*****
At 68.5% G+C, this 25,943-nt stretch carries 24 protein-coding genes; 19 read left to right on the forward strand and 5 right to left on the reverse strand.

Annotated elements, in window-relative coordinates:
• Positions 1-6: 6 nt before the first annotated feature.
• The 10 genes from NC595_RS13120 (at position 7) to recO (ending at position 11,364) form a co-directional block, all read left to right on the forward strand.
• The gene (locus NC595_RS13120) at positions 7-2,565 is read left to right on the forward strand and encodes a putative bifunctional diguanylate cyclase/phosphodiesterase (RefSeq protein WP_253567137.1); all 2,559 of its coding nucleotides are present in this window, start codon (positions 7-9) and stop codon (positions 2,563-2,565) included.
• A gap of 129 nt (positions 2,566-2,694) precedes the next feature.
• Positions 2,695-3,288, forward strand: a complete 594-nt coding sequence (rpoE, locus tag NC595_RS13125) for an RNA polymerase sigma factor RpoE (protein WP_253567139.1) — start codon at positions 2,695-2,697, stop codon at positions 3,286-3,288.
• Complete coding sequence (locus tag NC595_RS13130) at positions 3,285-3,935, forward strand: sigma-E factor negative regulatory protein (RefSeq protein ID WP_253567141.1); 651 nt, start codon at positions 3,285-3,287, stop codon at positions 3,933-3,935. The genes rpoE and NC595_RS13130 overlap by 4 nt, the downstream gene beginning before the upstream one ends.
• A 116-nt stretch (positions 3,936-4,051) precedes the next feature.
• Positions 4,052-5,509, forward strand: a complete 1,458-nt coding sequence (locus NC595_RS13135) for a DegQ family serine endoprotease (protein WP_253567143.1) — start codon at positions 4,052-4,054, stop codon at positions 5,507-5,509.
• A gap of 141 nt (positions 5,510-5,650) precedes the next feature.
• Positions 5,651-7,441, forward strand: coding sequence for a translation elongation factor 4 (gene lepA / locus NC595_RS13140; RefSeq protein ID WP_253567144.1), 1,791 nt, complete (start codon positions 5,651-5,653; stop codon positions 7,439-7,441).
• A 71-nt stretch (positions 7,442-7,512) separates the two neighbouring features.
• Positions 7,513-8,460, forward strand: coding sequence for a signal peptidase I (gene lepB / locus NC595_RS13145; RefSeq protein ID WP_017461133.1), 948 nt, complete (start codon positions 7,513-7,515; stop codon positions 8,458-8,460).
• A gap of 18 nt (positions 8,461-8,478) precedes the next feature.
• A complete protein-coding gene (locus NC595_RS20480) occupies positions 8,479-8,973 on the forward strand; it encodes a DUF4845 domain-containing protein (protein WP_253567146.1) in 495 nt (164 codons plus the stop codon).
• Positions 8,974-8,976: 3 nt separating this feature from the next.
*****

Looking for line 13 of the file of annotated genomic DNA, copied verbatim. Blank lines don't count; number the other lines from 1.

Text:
• A 71-nt stretch (positions 7,442-7,512) separates the two neighbouring features.